A column about how emptying yourself as a mother can become a fulfilling lifestyle. The adage that mothers continually give, give, give is nothing new. If you’re at the entrance of motherhood this universal is right at the forefront…at 2 am, when your nipples are bleeding from breastfeeding. Or at 8 pm when you have to leave everything early because it’s bedtime, of course.
I truly view Gabriel’s birth as my own birth as well—the birth of a mother. I strongly believe that life begins at conception, and so I know I had been a mother for nine months already, but birthing my son brought something out of me that wasn’t there before. I also view Gabriel’s first 12 weeks of life as my “chrysalis” stage, if you will. I felt cocooned into myself, separated from the world, and cut off from the person I used to be, as I attempted to transform into a mother and, in the process, die to my old self. (This sounds very dramatic, I know…but please bear with the illustration). I emerged, not a perfect butterfly mother, but a mother nonetheless. One willing to give of myself. One willing to find joy in giving, and thus embrace the gift of giving. One of my favorite quotes about mothers is from Tenneva Jordan: “A mother is a person who seeing there are only four pieces of pie for five people, promptly announces she never did care for pie.” To me, it’s such a funny and practical illustration of what I want to be—not fulfilled by eating the pie (and I do LOVE pie, and would have a hard time denying it), but fulfilled by watching my family enjoy eating the pie.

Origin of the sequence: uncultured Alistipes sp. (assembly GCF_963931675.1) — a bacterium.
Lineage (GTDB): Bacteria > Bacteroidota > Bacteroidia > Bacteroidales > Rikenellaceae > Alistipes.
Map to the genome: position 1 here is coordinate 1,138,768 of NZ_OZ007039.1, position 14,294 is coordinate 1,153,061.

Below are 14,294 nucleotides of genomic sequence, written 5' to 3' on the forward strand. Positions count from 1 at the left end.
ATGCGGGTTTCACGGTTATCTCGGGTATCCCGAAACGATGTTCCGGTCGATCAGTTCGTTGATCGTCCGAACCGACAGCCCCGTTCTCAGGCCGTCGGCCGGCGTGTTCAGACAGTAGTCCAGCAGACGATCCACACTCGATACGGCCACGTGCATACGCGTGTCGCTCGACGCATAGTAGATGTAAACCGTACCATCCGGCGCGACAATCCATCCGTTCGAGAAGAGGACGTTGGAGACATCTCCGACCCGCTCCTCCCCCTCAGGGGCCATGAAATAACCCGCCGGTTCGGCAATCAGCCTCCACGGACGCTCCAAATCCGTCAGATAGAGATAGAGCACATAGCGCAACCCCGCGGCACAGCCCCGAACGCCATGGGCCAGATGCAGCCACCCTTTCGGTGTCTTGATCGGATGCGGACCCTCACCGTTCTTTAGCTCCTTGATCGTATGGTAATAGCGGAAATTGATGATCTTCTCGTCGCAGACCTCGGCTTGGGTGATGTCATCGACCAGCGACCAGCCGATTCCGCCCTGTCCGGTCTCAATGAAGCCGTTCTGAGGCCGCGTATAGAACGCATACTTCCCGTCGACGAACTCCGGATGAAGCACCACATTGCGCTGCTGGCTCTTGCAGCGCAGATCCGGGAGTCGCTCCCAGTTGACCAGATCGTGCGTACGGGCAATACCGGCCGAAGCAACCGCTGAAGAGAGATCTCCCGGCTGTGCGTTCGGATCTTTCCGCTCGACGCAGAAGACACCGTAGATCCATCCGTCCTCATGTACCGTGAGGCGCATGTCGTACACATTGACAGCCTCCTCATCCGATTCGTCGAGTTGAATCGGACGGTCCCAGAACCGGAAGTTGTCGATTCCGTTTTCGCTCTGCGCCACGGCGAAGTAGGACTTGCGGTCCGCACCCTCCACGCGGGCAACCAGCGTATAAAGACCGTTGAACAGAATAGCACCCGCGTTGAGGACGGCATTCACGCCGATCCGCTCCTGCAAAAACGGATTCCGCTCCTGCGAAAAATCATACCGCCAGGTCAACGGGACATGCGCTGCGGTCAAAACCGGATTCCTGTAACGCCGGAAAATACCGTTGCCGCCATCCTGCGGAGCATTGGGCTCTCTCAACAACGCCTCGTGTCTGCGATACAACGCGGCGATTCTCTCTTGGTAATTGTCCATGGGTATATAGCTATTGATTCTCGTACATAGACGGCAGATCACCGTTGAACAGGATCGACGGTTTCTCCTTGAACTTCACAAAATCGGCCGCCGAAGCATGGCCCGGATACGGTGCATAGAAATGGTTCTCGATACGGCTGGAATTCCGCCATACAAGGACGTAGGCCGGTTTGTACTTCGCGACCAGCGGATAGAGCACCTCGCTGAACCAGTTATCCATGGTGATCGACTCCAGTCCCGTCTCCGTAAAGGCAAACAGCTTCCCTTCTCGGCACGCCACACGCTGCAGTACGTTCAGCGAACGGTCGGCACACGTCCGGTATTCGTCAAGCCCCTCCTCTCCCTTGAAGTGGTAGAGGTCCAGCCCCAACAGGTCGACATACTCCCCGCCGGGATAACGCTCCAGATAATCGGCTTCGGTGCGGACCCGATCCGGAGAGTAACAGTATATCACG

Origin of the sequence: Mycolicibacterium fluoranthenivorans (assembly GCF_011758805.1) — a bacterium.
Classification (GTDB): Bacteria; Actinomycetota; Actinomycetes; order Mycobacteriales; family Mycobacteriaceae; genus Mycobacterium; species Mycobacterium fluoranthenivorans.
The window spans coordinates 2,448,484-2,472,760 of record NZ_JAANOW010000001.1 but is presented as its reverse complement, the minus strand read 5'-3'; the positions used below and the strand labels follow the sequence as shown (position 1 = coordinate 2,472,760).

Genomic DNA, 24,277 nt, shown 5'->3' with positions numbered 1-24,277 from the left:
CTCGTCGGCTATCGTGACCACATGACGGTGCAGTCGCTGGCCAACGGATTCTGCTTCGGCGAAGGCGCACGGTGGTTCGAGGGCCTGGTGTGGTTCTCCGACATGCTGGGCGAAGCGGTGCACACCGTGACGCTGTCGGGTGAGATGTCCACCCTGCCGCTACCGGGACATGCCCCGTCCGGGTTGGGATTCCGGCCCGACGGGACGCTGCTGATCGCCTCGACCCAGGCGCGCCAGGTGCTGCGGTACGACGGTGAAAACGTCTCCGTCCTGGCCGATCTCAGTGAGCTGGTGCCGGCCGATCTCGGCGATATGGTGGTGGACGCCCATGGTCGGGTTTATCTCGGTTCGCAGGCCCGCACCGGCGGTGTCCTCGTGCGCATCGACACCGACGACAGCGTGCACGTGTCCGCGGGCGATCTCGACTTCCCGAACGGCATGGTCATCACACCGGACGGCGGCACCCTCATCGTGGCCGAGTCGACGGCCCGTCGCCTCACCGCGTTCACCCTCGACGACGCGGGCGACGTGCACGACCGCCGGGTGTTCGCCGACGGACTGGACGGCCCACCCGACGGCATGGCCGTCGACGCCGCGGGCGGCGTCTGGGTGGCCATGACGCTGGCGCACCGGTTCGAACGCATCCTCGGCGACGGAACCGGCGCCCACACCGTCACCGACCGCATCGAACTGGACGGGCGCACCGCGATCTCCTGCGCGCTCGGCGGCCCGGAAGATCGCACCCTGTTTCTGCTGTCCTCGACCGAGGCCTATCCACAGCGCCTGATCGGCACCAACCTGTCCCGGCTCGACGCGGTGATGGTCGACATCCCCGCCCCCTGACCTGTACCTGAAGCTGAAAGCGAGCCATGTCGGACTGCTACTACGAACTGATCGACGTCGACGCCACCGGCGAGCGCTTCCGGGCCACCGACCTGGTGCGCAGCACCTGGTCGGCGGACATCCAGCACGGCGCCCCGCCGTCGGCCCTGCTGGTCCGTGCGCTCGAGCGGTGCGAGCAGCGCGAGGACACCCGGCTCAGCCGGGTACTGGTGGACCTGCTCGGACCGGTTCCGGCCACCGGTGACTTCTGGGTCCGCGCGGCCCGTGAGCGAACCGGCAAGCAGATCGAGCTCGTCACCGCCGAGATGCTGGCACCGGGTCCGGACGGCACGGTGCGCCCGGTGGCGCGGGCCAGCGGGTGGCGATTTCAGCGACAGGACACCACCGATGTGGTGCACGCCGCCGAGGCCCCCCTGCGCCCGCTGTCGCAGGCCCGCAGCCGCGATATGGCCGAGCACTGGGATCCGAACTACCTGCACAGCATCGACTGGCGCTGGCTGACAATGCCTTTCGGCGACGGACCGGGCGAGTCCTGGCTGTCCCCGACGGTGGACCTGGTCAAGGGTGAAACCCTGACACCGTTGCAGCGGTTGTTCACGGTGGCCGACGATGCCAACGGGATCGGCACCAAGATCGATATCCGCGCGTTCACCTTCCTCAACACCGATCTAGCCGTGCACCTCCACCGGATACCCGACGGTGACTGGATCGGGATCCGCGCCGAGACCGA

One of my biggest fears about motherhood is not what I’ll do wrong to my kids, but what I’ll do wrong with my heart. I fear the bitterness and resentment that I see overcome attitudes in moms—something that will harm me, my husband and my kids. I fear the temptations to say “You don’t know how hard it is to be a mom,” or “I never get a break as a mom,” or “why do you always need, need, need.” These feelings are embarrassing to even admit. Especially when I am rewarded with the love of my son, that smile when I treat him to something special, the unexpected (though snotty) kisses I get on my nose, and the way his arms reach out to me when I pick him up from childcare.
These things and more make it all worth it. They fill me with more joy than my petty, selfish complaints. They give me a fresher outlook than my inward focused one. They give me more energy than my self-pity.
The gift of giving becomes fulfilling when we ponder all things motherhood in our hearts. During this time of year I am reminded of the nativity story, and how Mary rode on a donkey at 9 months pregnant, was denied even a private bed and room for birthing, labored and birthed in a stable surrounded by the smell of manure, and wrapped her newborn in strips of cloth (go mama, right?). Their only visitors were shepherds (again with the manure). What does it say at the end of this humble story (which I doubt went according to her birth plan)? Mary pondered all these things in her heart. Not just when the heating blankets arrived, or the sitz bath, or lactation consultant (because she probably had none of these things). She pondered the treasure and gift she had been given.
I was surprised when I looked up the verb “to ponder.” These days, it means “to consider something deeply and thoroughly,” but I like the archaic meaning, “to estimate the worth of, to appraise.”
This holiday season, I am encouraged to ponder the worth of motherhood, to appraise how it can satisfy me when I sacrificially give. It is a priceless gift. This may not make the days less hard, but it will certainly make them more worthwhile.